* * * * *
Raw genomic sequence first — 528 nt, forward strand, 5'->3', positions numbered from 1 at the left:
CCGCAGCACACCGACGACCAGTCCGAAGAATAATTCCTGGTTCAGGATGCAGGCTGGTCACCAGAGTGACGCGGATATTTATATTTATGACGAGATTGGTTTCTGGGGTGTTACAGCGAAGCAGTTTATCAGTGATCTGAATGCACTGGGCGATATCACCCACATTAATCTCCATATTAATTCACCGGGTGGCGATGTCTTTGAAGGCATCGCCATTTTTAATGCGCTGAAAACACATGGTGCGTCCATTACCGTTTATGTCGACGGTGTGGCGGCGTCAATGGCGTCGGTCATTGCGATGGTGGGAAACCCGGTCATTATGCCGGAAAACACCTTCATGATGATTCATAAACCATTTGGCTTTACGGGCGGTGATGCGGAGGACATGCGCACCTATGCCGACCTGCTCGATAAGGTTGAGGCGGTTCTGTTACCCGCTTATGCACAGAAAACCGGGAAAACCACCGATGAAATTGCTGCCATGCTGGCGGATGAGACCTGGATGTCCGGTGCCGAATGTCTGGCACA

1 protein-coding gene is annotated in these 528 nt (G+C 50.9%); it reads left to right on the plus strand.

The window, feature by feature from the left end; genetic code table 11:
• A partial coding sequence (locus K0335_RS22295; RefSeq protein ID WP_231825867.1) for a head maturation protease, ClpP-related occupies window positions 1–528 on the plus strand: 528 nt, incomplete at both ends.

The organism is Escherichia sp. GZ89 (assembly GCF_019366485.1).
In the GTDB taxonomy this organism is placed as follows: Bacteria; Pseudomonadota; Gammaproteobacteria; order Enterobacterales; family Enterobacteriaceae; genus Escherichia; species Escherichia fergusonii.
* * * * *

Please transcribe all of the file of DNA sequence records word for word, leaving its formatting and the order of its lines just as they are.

Raw genomic sequence first — 528 nt, forward strand, 5'->3', positions numbered from 1 at the left:
CCGCAGCACACCGACGACCAGTCCGAAGAATAATTCCTGGTTCAGGATGCAGGCTGGTCACCAGAGTGACGCGGATATTTATATTTATGACGAGATTGGTTTCTGGGGTGTTACAGCGAAGCAGTTTATCAGTGATCTGAATGCACTGGGCGATATCACCCACATTAATCTCCATATTAATTCACCGGGTGGCGATGTCTTTGAAGGCATCGCCATTTTTAATGCGCTGAAAACACATGGTGCGTCCATTACCGTTTATGTCGACGGTGTGGCGGCGTCAATGGCGTCGGTCATTGCGATGGTGGGAAACCCGGTCATTATGCCGGAAAACACCTTCATGATGATTCATAAACCATTTGGCTTTACGGGCGGTGATGCGGAGGACATGCGCACCTATGCCGACCTGCTCGATAAGGTTGAGGCGGTTCTGTTACCCGCTTATGCACAGAAAACCGGGAAAACCACCGATGAAATTGCTGCCATGCTGGCGGATGAGACCTGGATGTCCGGTGCCGAATGTCTGGCACA

1 protein-coding gene is annotated in these 528 nt (G+C 50.9%); it reads left to right on the plus strand.

The window, feature by feature from the left end; genetic code table 11:
• A partial coding sequence (locus K0335_RS22295; RefSeq protein ID WP_231825867.1) for a head maturation protease, ClpP-related occupies window positions 1–528 on the plus strand: 528 nt, incomplete at both ends.

The organism is Escherichia sp. GZ89 (assembly GCF_019366485.1).
In the GTDB taxonomy this organism is placed as follows: Bacteria; Pseudomonadota; Gammaproteobacteria; order Enterobacterales; family Enterobacteriaceae; genus Escherichia; species Escherichia fergusonii.